Wednesday, January 5, 2011

This article appeared in the Boston Herald on December 26 2010. You can read it online here>>

Fleeing Britain for U.S. during WWII was adventure of a lifetime

Seventy years ago my brother Gerald and I, along with hundreds of other English children, found ourselves celebrating our first American Christmas.

Gerald was 6 and I was 8. Our lives had been turned upside down when we were sent across the Atlantic in a convoy escorted by a battleship and five destroyers.

At Britain’s lowest moment when she expected to be invaded by the Germans, American families had offered sanctuary to British children.

That Christmas our host families did all they could to make up for our separation from our parents. Our hosts were the Walter Hinchmans in Milton. For many like them, that open-hearted invitation to a Britain under attack from German bombs was a five-year commitment - and a demonstration of American hospitality and generosity that has stayed with us a lifetime.

My brother and I were too young to appreciate the danger of the Atlantic crossing. Adventure outweighed homesickness. For parents it was an agonizing wait to learn if their children got through safely. The danger was made clear when a ship was sunk by a torpedo and 77 children died, putting an end to the overseas evacuation of British children. But by then more than 3,000 children had arrived in America.

Those who made it through were soon fully engaged in American life. It was no longer short trousers and blazers and school caps but dungarees or corduroy knickerbockers and ski caps. It was an introduction to the decimal system and coeducation and the Pledge of Allegiance. I loved playing American sports and of course supported the Red Sox and the Bruins. I learned poems about Paul Revere and Barbara Frietchie and I can still recite the names of the presidents up to Grover Cleveland (that was as far as I had gotten when I returned home in 1945).

If the wind was blowing in the right direction, we had the wonderful aroma from the Baker’s Chocolate Factory. There was eating ice cream at Hendries and reading comics at the barber, something we weren’t allowed to do at home. And there was my weekly ration of radio programs broadcast by WHDH and WBZ: Superman and Terry and the Pirates on weekdays, and the Lone Ranger on Saturdays. I still remember “Jack Armstrong, the All-American Boy, brought to you by the makers of Wheaties, breakfast of champions.”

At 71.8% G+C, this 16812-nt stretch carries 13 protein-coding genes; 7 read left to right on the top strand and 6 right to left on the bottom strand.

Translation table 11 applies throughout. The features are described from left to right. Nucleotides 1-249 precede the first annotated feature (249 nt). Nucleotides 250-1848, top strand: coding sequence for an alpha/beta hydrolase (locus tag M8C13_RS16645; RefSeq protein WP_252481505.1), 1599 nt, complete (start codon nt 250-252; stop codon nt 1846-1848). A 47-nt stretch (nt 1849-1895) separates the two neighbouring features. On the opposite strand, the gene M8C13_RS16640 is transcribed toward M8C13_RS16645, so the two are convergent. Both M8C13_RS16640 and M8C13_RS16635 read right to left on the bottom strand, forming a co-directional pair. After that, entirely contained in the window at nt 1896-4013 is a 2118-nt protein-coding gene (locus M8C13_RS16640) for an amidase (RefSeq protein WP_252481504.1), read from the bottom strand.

I can hardly say that I formed any impression of the Boston area during that time. My world was bordered by Centre Street, Reedsdale Road and Randolph Avenue in Milton! It was a big trip to buy shoes in Quincy. I do remember the Museum of Fine Arts because, as I recall, there was a great Native American figure in front of it. And I did get to visit MIT because the son of my host family was on the fencing team there. But with gas rationed we didn’t go far, except by train. We used to camp in New Hampshire and visited Nantucket because Mr. Hinchman’s ancestor was Maria Mitchell, the first woman astronomer, who had an observatory there.

After Pearl Harbor we joined young Americans in growing vegetables, collecting scrap metal and saving for war bonds. I was a proud little English boy in the crowd when Prime Minister Churchill spoke at Harvard.

Our hosts the Hinchmans had six children and and we are in touch to this day with their descendants. A granddaughter has stayed with us in England and last year we stayed with a grandson in Connecticut. We even attended the wedding of a great granddaughter in Oregeon.

In Milton, the Unitarian minister, Dr. Vivian T. Pomeroy, also took in an evacuated British child, Richard Price (who went on to become the chairman of the British Academy of Film and Television Arts and is one of the producers of the likely Oscar contender “The King’s Speech”). In 1940, Dr. Pomeroy predicted that the English children would not only be preserved from damage and death, but would return home with a great love of America and foster a better understanding of America among the English people.

That has been abundantly true in our case.